Hg Cuprate Superconductors Technological and Conceptual Tools
Doctoral thesis, 1996
This work concerns superconductivity in the cuprates. It touches some of the problems that this field displays. As a representing case, the Hg based cuprates are chosen.
The first part presents an experimental work related to the newly discovered mercury compounds with their record Tc and the remarkable increase of Tc under pressure which they show. The structural changes under pressure in these compounds were studied using synchrotron radiation and a diamond anvil cell. A reversible phase transition was discovered and the structural changes are discussed in relation to the ionic interactions in the system and its electronic structure.
The second part is a summary of experimental work related to thin film deposition and single crystal growth, of the Hg based compounds. A record Tc of 125 K for superconducting films was achieved by means of multilayer deposition and ex-situ reaction in vacuum. High pressure synthesis using a new gas pressure system is reported. Liquid phase epitaxy was tried successfully. Synthesis of new compounds was obtained. Crystalline samples show monophasic structure and Tc of 133 K.
The third part concerns the electronic structure of high temperature superconductors. The local and static properties of the cuprates are studied by the use of a cluster model. Dynamical and non dynamical correlations are taken into account explicitly. A new singlet state is identified and the nature of its coupling to the buffer ions is studied. The stability of that pairing as function of the chemical composition of the cluster is studied. Aspects of the cuprate phase diagram are treated.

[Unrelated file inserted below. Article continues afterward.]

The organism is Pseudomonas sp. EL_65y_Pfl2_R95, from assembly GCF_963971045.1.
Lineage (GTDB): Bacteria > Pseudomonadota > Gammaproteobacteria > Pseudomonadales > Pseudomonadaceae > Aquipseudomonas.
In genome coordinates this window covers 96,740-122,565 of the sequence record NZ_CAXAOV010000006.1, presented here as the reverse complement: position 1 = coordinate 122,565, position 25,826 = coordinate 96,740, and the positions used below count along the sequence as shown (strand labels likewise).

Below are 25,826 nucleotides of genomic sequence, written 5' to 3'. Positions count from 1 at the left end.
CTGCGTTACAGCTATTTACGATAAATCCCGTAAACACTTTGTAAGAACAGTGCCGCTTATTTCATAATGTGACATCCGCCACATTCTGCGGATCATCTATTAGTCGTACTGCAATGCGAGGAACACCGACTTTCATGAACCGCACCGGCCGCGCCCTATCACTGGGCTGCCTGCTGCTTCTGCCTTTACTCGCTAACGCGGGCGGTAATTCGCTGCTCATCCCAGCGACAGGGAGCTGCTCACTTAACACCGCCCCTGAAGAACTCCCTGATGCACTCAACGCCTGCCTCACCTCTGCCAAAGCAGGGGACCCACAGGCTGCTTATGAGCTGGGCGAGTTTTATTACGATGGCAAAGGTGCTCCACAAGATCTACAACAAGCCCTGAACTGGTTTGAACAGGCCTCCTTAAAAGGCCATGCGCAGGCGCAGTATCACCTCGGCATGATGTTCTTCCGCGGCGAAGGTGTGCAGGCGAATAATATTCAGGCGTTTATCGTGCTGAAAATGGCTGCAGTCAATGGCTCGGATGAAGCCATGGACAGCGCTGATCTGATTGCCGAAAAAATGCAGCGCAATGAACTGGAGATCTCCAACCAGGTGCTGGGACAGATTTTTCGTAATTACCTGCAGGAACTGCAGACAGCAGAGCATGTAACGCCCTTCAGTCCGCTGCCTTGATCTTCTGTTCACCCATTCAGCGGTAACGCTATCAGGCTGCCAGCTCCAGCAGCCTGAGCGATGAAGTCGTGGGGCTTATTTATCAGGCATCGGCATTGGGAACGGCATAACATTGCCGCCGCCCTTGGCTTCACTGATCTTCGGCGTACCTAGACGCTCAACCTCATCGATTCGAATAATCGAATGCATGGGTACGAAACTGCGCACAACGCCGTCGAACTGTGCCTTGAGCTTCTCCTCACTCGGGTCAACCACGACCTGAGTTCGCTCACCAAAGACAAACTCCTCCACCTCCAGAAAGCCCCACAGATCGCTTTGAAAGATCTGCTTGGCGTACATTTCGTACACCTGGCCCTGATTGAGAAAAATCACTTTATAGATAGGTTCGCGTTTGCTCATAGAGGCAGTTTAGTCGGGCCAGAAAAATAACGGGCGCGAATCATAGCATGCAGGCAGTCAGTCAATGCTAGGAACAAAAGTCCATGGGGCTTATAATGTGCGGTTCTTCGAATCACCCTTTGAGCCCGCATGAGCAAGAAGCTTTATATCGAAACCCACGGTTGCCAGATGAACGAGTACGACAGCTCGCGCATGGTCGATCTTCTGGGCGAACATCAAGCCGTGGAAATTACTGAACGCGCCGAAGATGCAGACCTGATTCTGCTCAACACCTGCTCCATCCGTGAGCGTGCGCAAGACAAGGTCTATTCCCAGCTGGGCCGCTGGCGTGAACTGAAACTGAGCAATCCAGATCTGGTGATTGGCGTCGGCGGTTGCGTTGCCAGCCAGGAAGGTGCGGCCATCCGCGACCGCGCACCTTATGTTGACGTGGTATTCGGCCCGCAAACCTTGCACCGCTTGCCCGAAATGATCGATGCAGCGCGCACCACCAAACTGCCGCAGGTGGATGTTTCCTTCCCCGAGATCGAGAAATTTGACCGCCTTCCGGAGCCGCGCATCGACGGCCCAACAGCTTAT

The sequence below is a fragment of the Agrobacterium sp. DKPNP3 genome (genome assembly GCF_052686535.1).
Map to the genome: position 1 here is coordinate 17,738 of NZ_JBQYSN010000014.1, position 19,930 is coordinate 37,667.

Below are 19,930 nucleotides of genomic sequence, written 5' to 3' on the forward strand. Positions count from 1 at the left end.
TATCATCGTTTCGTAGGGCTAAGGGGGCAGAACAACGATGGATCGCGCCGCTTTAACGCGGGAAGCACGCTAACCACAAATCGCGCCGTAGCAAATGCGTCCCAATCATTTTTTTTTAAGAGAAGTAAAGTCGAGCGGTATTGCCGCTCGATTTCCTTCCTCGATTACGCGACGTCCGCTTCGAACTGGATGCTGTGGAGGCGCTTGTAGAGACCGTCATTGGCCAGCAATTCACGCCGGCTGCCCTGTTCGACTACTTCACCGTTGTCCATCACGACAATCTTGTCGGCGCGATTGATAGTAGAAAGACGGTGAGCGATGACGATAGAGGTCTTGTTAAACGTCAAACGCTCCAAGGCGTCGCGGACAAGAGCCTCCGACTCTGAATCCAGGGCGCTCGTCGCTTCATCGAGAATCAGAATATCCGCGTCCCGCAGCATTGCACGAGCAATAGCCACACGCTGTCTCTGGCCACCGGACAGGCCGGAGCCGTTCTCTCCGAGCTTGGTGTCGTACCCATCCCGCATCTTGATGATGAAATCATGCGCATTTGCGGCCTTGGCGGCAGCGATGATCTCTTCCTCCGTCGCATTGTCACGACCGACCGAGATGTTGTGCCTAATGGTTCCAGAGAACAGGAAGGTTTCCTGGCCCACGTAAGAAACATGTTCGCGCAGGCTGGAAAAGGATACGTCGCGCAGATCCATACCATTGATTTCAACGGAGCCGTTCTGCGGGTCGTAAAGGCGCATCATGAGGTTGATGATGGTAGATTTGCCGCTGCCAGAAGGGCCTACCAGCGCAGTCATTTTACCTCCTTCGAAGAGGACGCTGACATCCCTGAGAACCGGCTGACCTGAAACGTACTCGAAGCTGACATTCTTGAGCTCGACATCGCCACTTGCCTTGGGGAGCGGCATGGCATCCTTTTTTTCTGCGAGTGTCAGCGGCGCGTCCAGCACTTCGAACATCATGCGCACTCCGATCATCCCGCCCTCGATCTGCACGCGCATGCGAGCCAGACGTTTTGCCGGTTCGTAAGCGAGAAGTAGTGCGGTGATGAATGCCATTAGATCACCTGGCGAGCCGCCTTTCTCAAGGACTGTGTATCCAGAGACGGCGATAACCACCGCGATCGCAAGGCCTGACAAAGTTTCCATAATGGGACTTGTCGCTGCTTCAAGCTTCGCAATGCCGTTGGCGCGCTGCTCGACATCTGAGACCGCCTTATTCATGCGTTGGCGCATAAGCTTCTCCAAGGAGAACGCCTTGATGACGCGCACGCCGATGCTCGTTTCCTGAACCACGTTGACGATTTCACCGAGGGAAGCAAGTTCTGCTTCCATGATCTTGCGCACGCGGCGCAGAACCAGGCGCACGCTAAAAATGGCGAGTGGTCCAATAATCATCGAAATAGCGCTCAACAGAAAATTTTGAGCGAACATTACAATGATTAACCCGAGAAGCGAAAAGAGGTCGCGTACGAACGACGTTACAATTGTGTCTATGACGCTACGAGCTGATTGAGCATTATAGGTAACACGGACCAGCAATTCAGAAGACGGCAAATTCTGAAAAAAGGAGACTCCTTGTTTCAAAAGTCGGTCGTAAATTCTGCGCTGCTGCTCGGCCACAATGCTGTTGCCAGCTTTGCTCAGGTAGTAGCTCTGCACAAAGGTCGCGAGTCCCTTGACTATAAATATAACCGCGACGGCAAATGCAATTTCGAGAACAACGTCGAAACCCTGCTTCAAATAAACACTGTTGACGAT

Paper 9 presents a possible treatment of the Fröhlich Hamiltonian through the two fluid model. The dispersion of the quasi particle spectrum at the Fermi level is identified as an important property. Paper 10 suggests a simplified understanding of BCS superconductivity by means of a standing waves representation.
pulsed laser deposition
high temperature superconductors
thin oxide films
liquid phase epitaxy